Here's a photo from about 5 years ago of the David and Edna Allan solar home, which has no furnace, but has stayed adequately warm all winter for two decades now. Note the cross country ski poles in the foreground, which is how David (and Edna sometimes) stays fit when there is too much snow for him to go mountain biking. He typically goes around 7 miles / day, 4-5 times each week on his mountain bike, on a course that involves an 800 foot change in elevation, and that's not counting the intermediate ups and downs along the way. My son and nephew and I joined him yesterday for a short version of his trek, and were impressed both by the view, the rigor of the path, and his stamina.
Pure Energy Systems News
Twenty years ago, my parents began construction on one of the most amazing solar homes in the world in Fountain Green, Utah. I count nine solar principles involved, two of which are active, with the remainder being passive.
Located at an elevation of 6,000 feet, in what is commonly thought of as "ski country", with winter temperatures dipping as low as -20 ΊF, the home does not have a furnace, but is heated by a combination of solar concepts compiled and designed by my Dad. He is an atomic clock physicist from the National Institute of Standards and Technology (NIST) in Boulder, Colorado, where I grew up. My mom is responsible for most of the vegetation, including the planting and knowledge of the use of herbs for health and healing. My dad said he doesn't remember a single time in which the home has gotten cooler than 50 ΊF.
While many of the solar principles are in use widely elsewhere (photovoltaic and solar thermal system), there are some that are much more scarce (the Trombe wall, the passive solarium air cycling, and the berm insulation principle), and some that are nearly completely underappreciated (the eutectic salt chamber, and the solar air conditioner), from which entire industries could spring to provide the tools, resources, and design work for people to implement them. The geodesic dome greenhouse and the wood chip gardening also demonstrate forward thinking in the most ancient of solar technologies: gardening.
After two decades, yesterday, finally, I was given permission to shoot a video tour of the home.
Here's a photo I took of my dad at the entry of the home, featuring the "TRUTH IS LIGHT" keystone, which came from a granite rock that the builder, Alan Wright, procured from a refurbishment of the Salt Lake temple of the Church of Jesus Christ of Latter-Day Saints (Mormon).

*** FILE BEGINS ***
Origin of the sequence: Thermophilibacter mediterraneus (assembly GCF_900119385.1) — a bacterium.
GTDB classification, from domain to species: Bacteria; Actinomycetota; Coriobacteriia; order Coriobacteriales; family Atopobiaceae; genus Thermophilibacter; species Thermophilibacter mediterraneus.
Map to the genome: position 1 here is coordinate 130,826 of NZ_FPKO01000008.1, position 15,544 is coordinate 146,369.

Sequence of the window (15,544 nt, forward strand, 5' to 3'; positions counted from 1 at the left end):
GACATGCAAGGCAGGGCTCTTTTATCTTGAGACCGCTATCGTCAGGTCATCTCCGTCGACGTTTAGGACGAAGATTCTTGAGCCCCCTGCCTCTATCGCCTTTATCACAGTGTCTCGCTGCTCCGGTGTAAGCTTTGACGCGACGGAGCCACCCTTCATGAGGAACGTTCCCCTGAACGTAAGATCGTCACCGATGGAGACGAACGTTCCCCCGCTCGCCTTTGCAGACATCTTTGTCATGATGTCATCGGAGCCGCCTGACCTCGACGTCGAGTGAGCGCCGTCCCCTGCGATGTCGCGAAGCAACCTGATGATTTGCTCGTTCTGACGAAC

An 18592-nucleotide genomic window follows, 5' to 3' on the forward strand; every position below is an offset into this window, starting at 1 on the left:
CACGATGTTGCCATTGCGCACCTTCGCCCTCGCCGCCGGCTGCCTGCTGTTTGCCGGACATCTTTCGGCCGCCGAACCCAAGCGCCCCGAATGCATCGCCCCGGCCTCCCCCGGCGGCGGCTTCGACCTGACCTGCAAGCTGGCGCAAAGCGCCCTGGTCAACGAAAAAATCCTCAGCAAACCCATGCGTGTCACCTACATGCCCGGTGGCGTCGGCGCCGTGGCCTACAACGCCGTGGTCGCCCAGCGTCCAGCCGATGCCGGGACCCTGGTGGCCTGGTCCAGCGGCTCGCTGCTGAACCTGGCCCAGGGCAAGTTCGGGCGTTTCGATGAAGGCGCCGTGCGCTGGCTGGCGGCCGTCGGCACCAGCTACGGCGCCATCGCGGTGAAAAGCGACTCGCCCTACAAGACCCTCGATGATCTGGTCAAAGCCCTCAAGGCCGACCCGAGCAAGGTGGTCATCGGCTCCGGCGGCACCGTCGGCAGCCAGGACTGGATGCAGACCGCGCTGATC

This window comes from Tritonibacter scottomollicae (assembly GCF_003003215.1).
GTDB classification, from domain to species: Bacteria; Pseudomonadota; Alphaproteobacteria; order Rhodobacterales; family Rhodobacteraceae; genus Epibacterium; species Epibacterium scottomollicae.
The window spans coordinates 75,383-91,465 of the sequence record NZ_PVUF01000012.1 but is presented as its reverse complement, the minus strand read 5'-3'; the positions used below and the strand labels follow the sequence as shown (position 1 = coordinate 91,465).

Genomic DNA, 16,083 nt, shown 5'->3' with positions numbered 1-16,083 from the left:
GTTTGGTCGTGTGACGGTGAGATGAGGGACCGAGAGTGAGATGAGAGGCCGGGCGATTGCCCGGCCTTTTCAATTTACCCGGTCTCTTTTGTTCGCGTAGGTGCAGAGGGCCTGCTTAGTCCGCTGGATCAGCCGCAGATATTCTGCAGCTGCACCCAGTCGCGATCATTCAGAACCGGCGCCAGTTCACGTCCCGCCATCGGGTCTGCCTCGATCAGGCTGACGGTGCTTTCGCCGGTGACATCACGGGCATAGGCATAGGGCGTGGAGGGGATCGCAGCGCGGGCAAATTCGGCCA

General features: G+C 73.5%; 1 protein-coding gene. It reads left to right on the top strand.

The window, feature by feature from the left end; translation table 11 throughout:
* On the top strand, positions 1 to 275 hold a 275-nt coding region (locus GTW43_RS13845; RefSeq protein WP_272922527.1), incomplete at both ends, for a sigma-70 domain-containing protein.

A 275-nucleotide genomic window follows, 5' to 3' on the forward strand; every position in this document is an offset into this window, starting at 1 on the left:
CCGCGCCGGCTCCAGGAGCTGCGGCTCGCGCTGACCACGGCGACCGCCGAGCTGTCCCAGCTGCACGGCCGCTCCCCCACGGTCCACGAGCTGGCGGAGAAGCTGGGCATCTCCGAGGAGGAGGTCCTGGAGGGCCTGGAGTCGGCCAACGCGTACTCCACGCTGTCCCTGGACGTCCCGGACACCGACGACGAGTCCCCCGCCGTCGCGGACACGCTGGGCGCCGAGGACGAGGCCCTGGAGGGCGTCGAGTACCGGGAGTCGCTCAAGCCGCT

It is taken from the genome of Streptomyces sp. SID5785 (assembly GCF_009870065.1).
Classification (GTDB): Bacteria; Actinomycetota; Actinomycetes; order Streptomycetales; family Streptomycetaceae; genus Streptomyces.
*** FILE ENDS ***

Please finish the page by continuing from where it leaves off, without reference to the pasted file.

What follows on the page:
Since completing the home in 1992, they've had a continual stream of around 100 visitors a year, mostly friends and acquaintances wanting to check out the home. Not only do people enjoy the science, but they love the ambiance of the home and its beautiful surroundings, with mountains on three sides, including Mt. Nebo to the north. (The next town to the south is Jerusalem, consisting of maybe three homes and 5 turkey sheds.)
But until now, they have not agreed to do a video of the home. The reluctance over the years has come from several reasons, including wanting to stay under the radar, and privacy.
Last week, catching them right after they happened to have tidied up the home, my parents let me do a live web cam tour of the home as part of my "This Week in Free Energy" segment on the SmartScarecrow show. Unfortunately, the resolution on that was very poor. So yesterday, while I was visiting, my Dad agreed to do a video tour with me using a better camera. So now, thousands can benefit from their wisdom.
I'm also grateful to be able to let you have this thumbnail view of what wonderful parents I have, to give you a glimpse of the foundation that has enable me to launch into my career in seeking to cover and promote the best extreme free energy technologies that go beyond solar and wind. I'm already a convert to solar, as you will see from this tour of my parents' home. Being a proponent of "greater things," I know there always has to be a better way to do things. And that is the quest that drives me in my career.
As you watch this tour, I think you will agree with me, that many of these principles could easily be incorporated into most homes (mostly in new builds) to give them the added benefit of solar gain, including for solar air conditioning in the summer, on top of whatever exotic power technologies might come in the future. The eutectic salt chamber is something my dad pioneered in Boulder, retrofitting our house there, before they moved to Fountain Green in '92, in five truckloads.
In my opinion, every new home ought to incorporate at least one or two of these solar gain principles, if not all of them, benefitting from the savings in energy to more than offset whatever cost those designs might add to the price of the home.